Google Chrome, the world’s most popular web browser, is banging another nail into Adobe Flash’s coffin.
This week we’ve learnt that by the end of the year Chrome will be defaulting to using HTML5 rather than Adobe Flash on nearly all websites.
Google’s Anthony LaForge outlined the company’s plan to prevent Flash from automatically running on websites:
“While Flash historically has been critical for rich media on the web, today in many cases HTML5 provides a more integrated media experience with faster load times and lower power consumption. This change reflects the maturity of HTML5 and its ability to deliver an excellent user experience. We will continue to work closely with Adobe and other browser vendors to keep moving the web platform forward, in particular paying close attention to web gaming.”
In a nutshell, this what Google is proposing:
- Flash Player will come bundled with Chrome, however its presence will not be advertised by default.
- If a site offers an HTML5 experience, it will be used as the default experience.
- When a user encounters a site that needs Flash Player, a prompt will appear at the top of the page, giving the user the option of allowing it for a site.
- If the user accepts, Chrome will advertise the presence of Flash Player, and refresh the page.
LaForge doesn’t mention it, but the reason why so many people are excited by the news of Flash’s step closer to extinction is because the technology has been blighted by innumerable security holes in recent years, and is regularly exploited by online criminals.
Specifically, Google wants to reduce malicious attacks such as malvertising – the rogue web adverts that can infect your computer with malware as you browse a legitimate website.
As we have previously reported, Adobe Flash is the technology most targeted by malicious exploit kits, and the number of discovered vulnerabilities has increased dramatically.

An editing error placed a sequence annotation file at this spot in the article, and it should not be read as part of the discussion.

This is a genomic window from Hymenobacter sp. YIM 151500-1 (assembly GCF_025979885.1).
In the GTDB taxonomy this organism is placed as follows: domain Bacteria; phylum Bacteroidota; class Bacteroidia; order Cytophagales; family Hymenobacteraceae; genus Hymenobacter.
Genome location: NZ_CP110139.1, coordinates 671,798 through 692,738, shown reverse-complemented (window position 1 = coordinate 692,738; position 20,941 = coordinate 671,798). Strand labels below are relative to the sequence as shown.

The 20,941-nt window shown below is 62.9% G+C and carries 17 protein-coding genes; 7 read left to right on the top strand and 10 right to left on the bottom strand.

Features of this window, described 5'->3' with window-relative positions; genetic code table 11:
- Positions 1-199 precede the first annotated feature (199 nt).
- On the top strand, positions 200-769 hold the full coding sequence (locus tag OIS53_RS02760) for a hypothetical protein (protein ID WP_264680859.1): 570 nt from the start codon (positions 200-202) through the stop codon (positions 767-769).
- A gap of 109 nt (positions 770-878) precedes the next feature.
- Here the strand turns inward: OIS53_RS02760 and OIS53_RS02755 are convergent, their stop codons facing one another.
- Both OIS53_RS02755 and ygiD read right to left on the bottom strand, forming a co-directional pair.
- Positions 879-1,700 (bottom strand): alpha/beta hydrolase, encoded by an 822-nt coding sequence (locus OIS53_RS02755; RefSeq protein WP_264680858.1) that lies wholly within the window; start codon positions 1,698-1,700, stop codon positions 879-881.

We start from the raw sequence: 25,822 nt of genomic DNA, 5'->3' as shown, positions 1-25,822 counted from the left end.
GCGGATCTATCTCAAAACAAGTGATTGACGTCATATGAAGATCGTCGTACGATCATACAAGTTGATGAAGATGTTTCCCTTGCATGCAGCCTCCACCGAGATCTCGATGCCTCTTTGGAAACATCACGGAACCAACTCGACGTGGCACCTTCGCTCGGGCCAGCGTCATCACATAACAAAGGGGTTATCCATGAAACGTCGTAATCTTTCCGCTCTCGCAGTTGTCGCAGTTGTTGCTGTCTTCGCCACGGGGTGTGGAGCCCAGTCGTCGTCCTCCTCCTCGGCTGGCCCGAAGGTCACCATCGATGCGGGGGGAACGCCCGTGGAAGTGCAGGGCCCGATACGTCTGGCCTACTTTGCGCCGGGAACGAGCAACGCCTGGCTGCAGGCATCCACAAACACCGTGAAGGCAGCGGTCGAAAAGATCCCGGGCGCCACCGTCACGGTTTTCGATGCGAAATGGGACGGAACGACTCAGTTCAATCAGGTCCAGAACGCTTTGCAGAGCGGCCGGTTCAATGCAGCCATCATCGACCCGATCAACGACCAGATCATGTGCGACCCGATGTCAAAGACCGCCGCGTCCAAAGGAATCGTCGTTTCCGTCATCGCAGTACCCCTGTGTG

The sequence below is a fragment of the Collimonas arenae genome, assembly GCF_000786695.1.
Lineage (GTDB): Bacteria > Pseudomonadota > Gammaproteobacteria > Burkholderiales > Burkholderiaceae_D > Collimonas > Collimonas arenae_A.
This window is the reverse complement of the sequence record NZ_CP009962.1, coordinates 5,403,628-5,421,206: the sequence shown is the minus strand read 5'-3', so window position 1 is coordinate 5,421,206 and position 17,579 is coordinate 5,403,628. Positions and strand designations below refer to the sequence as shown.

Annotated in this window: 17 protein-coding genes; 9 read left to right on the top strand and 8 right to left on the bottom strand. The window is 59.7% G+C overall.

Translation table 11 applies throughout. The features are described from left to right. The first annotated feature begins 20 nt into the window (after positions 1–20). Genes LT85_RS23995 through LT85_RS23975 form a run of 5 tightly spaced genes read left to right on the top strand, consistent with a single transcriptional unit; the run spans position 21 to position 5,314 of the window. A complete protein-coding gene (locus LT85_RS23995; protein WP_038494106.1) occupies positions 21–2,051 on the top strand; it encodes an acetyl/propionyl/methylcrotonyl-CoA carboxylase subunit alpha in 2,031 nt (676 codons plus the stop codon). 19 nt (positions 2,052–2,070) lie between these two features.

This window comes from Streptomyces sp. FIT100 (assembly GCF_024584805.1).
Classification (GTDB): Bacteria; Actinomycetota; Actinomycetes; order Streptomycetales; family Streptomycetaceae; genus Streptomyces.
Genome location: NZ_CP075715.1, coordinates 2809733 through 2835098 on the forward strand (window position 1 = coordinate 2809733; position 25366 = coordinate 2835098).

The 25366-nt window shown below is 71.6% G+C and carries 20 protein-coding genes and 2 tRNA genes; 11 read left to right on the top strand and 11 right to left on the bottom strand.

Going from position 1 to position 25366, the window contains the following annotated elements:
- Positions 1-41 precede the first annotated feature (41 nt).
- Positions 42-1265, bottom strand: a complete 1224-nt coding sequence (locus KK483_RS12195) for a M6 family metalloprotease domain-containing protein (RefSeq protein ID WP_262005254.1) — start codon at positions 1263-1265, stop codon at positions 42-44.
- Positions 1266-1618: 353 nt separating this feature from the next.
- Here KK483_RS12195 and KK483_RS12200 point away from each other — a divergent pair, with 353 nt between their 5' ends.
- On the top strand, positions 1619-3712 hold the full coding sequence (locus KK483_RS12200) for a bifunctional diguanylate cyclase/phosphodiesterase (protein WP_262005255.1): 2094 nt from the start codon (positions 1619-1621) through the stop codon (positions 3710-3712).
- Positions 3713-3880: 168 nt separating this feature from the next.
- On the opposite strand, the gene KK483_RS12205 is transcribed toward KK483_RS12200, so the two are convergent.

In short, a Flash-free web is a safer web.
As Google explains, to avoid too much disruption, the top ten websites using Flash will be added to an allow-list – allowing Flash to continue operating for a while:
However, most of the time Chrome’s Flash Player will be hidden away.
In a slide deck describing the proposal, Google offers a sneak peak of what Chrome users may be seeing in their browser later this year.
One part of the report describes how on sites that need Flash Player, a prompt will appear at the top of the page, giving the user the option of granting permission for the controversial technology to run.
If you allow Flash Player, then preferences will be stored, and the webpage refreshed with Adobe Flash Player enabled.
The proposal suggests that enterprises will be able to set a policy of always running Flash content (I hope you’re feeling bold), and users will be able to manage their preferences for individual sites.
I don’t think anyone is going to be too surprised to see Google further distancing itself from the troubled Adobe Flash. It has already announced it will drop support for the Flash-based online ads that some advertisers like to upload to Google’s Adwords and DoubleClick services, and blocked Flash ads by default.
Adobe Flash isn’t quite dead yet, but we’re one step closer to its burial.
Personally I don’t think it could come quickly enough.
This article first appeared on the HEAT Security blog.
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